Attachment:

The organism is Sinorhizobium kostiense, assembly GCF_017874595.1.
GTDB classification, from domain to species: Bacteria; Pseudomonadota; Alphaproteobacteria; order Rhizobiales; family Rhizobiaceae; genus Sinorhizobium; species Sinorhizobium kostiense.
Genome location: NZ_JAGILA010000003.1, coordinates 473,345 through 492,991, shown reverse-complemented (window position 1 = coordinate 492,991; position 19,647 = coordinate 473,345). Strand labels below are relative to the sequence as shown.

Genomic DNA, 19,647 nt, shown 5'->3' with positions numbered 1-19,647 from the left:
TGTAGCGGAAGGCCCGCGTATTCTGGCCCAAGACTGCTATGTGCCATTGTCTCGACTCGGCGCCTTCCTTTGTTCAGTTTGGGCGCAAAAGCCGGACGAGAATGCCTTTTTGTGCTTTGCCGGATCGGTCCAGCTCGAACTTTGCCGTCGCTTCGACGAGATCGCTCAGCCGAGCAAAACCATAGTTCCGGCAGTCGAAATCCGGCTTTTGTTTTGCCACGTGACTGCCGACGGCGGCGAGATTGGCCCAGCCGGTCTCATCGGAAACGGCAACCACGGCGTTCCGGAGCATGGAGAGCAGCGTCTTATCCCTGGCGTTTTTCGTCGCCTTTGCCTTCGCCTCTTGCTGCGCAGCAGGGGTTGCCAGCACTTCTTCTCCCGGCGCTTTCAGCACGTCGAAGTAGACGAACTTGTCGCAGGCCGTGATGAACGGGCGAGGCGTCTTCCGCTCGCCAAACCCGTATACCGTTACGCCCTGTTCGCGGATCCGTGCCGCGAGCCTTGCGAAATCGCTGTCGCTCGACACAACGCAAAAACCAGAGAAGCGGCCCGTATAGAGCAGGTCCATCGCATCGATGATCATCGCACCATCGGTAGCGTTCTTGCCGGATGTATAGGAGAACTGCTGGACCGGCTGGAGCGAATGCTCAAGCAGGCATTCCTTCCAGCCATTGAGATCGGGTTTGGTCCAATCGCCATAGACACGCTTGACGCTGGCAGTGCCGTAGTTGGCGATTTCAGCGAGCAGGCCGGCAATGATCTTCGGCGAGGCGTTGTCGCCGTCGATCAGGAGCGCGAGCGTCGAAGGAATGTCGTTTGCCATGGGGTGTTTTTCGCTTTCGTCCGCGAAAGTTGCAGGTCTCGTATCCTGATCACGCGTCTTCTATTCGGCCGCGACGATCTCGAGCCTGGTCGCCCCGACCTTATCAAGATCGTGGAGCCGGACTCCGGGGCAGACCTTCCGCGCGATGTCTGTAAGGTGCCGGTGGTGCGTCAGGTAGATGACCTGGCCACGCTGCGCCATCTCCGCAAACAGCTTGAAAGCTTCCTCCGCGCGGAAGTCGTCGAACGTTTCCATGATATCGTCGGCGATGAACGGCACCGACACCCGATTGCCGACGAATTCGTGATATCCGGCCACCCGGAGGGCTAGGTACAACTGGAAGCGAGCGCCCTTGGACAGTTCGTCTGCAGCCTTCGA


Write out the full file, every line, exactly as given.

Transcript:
The organism is Sinorhizobium kostiense, assembly GCF_017874595.1.
GTDB classification, from domain to species: Bacteria; Pseudomonadota; Alphaproteobacteria; order Rhizobiales; family Rhizobiaceae; genus Sinorhizobium; species Sinorhizobium kostiense.
Genome location: NZ_JAGILA010000003.1, coordinates 473,345 through 492,991, shown reverse-complemented (window position 1 = coordinate 492,991; position 19,647 = coordinate 473,345). Strand labels below are relative to the sequence as shown.

Genomic DNA, 19,647 nt, shown 5'->3' with positions numbered 1-19,647 from the left:
TGTAGCGGAAGGCCCGCGTATTCTGGCCCAAGACTGCTATGTGCCATTGTCTCGACTCGGCGCCTTCCTTTGTTCAGTTTGGGCGCAAAAGCCGGACGAGAATGCCTTTTTGTGCTTTGCCGGATCGGTCCAGCTCGAACTTTGCCGTCGCTTCGACGAGATCGCTCAGCCGAGCAAAACCATAGTTCCGGCAGTCGAAATCCGGCTTTTGTTTTGCCACGTGACTGCCGACGGCGGCGAGATTGGCCCAGCCGGTCTCATCGGAAACGGCAACCACGGCGTTCCGGAGCATGGAGAGCAGCGTCTTATCCCTGGCGTTTTTCGTCGCCTTTGCCTTCGCCTCTTGCTGCGCAGCAGGGGTTGCCAGCACTTCTTCTCCCGGCGCTTTCAGCACGTCGAAGTAGACGAACTTGTCGCAGGCCGTGATGAACGGGCGAGGCGTCTTCCGCTCGCCAAACCCGTATACCGTTACGCCCTGTTCGCGGATCCGTGCCGCGAGCCTTGCGAAATCGCTGTCGCTCGACACAACGCAAAAACCAGAGAAGCGGCCCGTATAGAGCAGGTCCATCGCATCGATGATCATCGCACCATCGGTAGCGTTCTTGCCGGATGTATAGGAGAACTGCTGGACCGGCTGGAGCGAATGCTCAAGCAGGCATTCCTTCCAGCCATTGAGATCGGGTTTGGTCCAATCGCCATAGACACGCTTGACGCTGGCAGTGCCGTAGTTGGCGATTTCAGCGAGCAGGCCGGCAATGATCTTCGGCGAGGCGTTGTCGCCGTCGATCAGGAGCGCGAGCGTCGAAGGAATGTCGTTTGCCATGGGGTGTTTTTCGCTTTCGTCCGCGAAAGTTGCAGGTCTCGTATCCTGATCACGCGTCTTCTATTCGGCCGCGACGATCTCGAGCCTGGTCGCCCCGACCTTATCAAGATCGTGGAGCCGGACTCCGGGGCAGACCTTCCGCGCGATGTCTGTAAGGTGCCGGTGGTGCGTCAGGTAGATGACCTGGCCACGCTGCGCCATCTCCGCAAACAGCTTGAAAGCTTCCTCCGCGCGGAAGTCGTCGAACGTTTCCATGATATCGTCGGCGATGAACGGCACCGACACCCGATTGCCGACGAATTCGTGATATCCGGCCACCCGGAGGGCTAGGTACAACTGGAAGCGAGCGCCCTTGGACAGTTCGTCTGCAGCCTTCGA